AC, abdominal circumference; AV, atrioventricular; BMI, body mass index; CHD, coronary heart disease; EAT score, total sum of the epicardial adipose tissue thickness measurements in each individual; hs-CRP, high-sensitivity C-reactive protein; IV, interventricular; LV, left ventricular; RV, right ventricular; SCD, sudden cardiac death; SD, sudden death; TC, total cholesterol.

Statistical significance (P < .05) was assessed by Pearson correlation.

Epicardial adipose tissue thicknesses discriminated well between patients and controls (Figure 1). The best area under the curve was observed for the EAT score followed by the right atrioventricular groove and the anterior interventricular groove. They exhibited high sensitivity but low specificity for the cutoff of 3.5mm and inverse estimates were found for the anterior, posterior and lateral left ventricular walls.

Figure 1.

Accuracy of EAT measurements for status prediction in CHD-SCD patients (n = 130) and non–CHD-SD controls (n = 73). A: only AUC with the most statistically significant P values and their reference line are shown. B: all AUC are listed with the most useful combination of sensitivity and specificity for each EAT measurement (cutoff point > 3.5mm). AUC, area under the curve; AV, atrioventricular; CHD, coronary heart disease; EAT, epicardial adipose tissue; EAT score, total sum of the EAT thickness measurements in each individual; IV, interventricular; LV, left ventricular; SCD, sudden cardiac death; SD, sudden death. Sens., sensitivity; Specif., specificity. Statistical significance (P < .05) was assessed by the receiver operating characteristic method.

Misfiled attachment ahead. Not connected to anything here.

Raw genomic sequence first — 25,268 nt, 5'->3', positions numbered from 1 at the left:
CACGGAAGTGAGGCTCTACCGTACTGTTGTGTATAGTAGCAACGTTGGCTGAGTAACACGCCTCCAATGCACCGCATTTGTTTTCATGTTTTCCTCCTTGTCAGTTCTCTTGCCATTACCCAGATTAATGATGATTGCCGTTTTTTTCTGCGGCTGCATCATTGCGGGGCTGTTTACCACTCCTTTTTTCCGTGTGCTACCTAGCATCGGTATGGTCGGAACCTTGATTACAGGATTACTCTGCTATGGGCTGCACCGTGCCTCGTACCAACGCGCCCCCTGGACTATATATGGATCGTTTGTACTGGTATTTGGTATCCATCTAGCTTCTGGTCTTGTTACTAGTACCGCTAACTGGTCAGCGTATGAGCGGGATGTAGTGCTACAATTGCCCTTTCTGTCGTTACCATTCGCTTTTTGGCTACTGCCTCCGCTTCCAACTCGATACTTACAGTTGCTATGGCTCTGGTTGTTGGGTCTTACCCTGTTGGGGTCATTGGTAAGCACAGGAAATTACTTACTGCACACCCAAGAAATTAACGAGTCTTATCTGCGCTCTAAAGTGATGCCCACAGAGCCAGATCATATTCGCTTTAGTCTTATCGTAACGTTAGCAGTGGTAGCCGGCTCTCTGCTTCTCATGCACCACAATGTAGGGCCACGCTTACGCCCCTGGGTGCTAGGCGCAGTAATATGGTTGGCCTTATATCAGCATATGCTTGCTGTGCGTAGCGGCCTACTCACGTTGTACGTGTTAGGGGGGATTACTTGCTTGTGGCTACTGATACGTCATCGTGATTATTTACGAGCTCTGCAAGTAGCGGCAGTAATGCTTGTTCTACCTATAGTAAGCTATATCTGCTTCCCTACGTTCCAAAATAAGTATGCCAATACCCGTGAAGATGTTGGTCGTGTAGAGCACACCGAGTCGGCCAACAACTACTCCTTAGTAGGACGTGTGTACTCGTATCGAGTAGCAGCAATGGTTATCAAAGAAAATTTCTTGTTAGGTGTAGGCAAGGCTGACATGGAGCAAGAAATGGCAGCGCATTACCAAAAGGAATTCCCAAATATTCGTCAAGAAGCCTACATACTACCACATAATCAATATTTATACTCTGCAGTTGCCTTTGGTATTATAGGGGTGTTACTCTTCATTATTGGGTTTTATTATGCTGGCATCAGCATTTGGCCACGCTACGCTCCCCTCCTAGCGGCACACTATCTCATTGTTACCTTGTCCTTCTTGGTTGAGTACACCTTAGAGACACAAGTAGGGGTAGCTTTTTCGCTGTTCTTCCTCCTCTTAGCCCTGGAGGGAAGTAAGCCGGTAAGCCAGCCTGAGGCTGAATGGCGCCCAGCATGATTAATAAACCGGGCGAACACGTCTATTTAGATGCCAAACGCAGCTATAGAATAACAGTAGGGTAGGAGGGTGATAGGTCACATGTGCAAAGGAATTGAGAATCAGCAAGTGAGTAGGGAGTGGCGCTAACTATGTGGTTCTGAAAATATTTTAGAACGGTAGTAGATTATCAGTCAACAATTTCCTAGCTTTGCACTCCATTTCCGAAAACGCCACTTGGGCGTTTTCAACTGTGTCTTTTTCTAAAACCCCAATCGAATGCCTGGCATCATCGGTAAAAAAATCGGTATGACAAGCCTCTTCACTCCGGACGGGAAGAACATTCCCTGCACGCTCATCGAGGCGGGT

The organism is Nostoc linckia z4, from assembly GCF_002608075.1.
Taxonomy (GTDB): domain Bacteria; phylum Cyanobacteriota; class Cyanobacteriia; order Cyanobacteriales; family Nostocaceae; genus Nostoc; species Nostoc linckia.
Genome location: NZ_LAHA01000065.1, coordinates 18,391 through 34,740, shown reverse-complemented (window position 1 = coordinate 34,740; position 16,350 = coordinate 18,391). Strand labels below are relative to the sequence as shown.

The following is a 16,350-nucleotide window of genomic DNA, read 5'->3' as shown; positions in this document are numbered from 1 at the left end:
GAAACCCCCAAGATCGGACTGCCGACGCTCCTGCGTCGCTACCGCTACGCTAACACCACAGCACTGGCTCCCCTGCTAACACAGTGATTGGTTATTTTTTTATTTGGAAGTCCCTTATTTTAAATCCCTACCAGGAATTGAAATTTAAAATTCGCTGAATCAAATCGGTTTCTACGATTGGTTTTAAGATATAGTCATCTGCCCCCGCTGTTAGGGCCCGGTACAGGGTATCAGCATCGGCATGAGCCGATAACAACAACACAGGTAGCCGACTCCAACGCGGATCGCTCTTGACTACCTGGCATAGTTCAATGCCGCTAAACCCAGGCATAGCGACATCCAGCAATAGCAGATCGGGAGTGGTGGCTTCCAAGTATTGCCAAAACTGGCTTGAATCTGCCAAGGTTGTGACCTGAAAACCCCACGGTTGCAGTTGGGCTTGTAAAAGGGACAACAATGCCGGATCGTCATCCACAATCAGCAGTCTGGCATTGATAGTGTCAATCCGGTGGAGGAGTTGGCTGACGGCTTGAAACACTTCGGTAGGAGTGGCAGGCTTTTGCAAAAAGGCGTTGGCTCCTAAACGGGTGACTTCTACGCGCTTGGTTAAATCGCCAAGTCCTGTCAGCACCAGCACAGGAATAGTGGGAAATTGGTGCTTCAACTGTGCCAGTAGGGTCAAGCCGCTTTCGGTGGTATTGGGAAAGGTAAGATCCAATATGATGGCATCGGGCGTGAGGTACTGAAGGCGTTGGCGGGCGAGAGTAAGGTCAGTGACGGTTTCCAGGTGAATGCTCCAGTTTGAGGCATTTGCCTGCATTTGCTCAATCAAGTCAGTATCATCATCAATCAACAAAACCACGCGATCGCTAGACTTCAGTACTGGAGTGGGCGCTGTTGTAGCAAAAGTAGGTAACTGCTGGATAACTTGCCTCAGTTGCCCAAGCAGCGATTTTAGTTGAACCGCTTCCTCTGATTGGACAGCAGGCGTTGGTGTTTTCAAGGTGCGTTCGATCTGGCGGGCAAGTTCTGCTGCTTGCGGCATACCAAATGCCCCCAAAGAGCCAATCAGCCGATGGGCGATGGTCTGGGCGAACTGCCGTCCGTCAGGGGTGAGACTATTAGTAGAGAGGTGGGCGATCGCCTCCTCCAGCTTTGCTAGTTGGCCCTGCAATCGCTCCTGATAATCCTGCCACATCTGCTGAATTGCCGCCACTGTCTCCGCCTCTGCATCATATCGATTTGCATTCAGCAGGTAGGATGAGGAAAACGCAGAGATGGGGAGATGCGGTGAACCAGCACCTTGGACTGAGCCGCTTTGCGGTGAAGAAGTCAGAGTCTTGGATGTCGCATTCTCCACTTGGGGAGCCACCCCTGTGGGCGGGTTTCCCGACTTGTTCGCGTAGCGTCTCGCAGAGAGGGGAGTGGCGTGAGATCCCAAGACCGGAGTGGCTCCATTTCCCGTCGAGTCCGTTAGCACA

miRNA Expression Profiles in Epicardial Adipose Tissue

miRNA expression profile in patients and controls clustered separately (Figure 2A). Twenty-eight mature miRNAs were found to be significantly deregulated: 14 up- and 14 down-regulated in patients (Table 1 of the supplementary material). To validate these results, 7 miRNAs were selected among them regarding their potential targets (lipid metabolism, adipocyte physiopathology or other related pathways involved in atherosclerosis and plaque destabilization), namely miR-34a-3p, -34a-5p, -124-3p, -4286, -125a-5p, -628-5p, and -1303 (Figure 2B).

Figure 2.

miRNA expression profile in EAT samples from 3 CHD-SCD patients and 3 non–CHD-SD controls. A: unsupervised hierarchical clustering showing different miRNAs expression patterns (red for up-regulated miRNAs, blue for down-regulated miRNAs). B: Vulcano plot representing the magnitude of the changes of those miRNAs differentially expressed (± 1.5 fold change, P < .05, shaded lines). CHD, coronary heart disease; EAT, epicardial adipose tissue; miRNA, microRNA; SCD, sudden cardiac death; SD, sudden death. Statistical significance (P < .05) was assessed by ANOVA.

Validation Phase of Selected miRNAs

Higher levels of miR-34a-3p and -5p were found in EAT from patients than in controls, irrespective of the presence or absence of atherosclerotic plaques nearby (Table 3). When specifically addressed in patients, no differences were identified in any of the miRNAs analyzed regarding the presence or absence of coronary stenosis underneath. However, a trend toward a greater deregulation of miR-34a-3p and -34a-5p in EAT adjacent to complicated atherosclerotic plaques was observed (Table 3). The accuracy for prediction of the clinical group (patients vs controls) was statistically significant for EAT miR-34a-3p and -34a-5p (Figure 3).

Table 3.

Quantitative Real-time Polymerase Chain Reaction miRNA Levels in EAT Extracts From non–CHD-SD Controls and CHD-SCD Patients, in the Latter Attending to the Presence/absence of Underlying Stable Atherosclerotic Stenosis and Unstable Plaques

miRNA  EAT from arteries without plaque in
non–CHD-SD controls
(n = 28) 
EAT from arteries without plaque in CHD-SCD patients
(n = 87) 
EAT from arteries with plaque in CHD-SCD patients
(n = 78) 
EAT from arteries with complicated plaques in CHD-SCD patients
(n = 21) 
-34a-3p  1.00 ± 0.11  2.02 ± 0.17a,b  1.97 ± 0.15a,b  2.76 ± 0.61c 
-34a-5p  1.00 ± 0.14  1.83 ± 0.15a,b  1.74 ± 0.14a  2.65 ± 0.58c 
-124-3p  1.00 ± 0.08  0.92 ± 0.07  0.98 ± 0.07  0.95 ± 0.19 
-125a-5p  1.00 ± 0.11  1.26 ± 0.10  0.99 ± 0.09  1.30 ± 0.19 
-4286  1.00 ± 0.11  1.40 ± 0.15  1.13 ± 0.19  1.05 ± 0.24 
-628-5p  1.00 ± 0.14
(n = 26) 
1.32 ± 0.13
(n = 85) 
1.22 ± 0.14
(n = 77)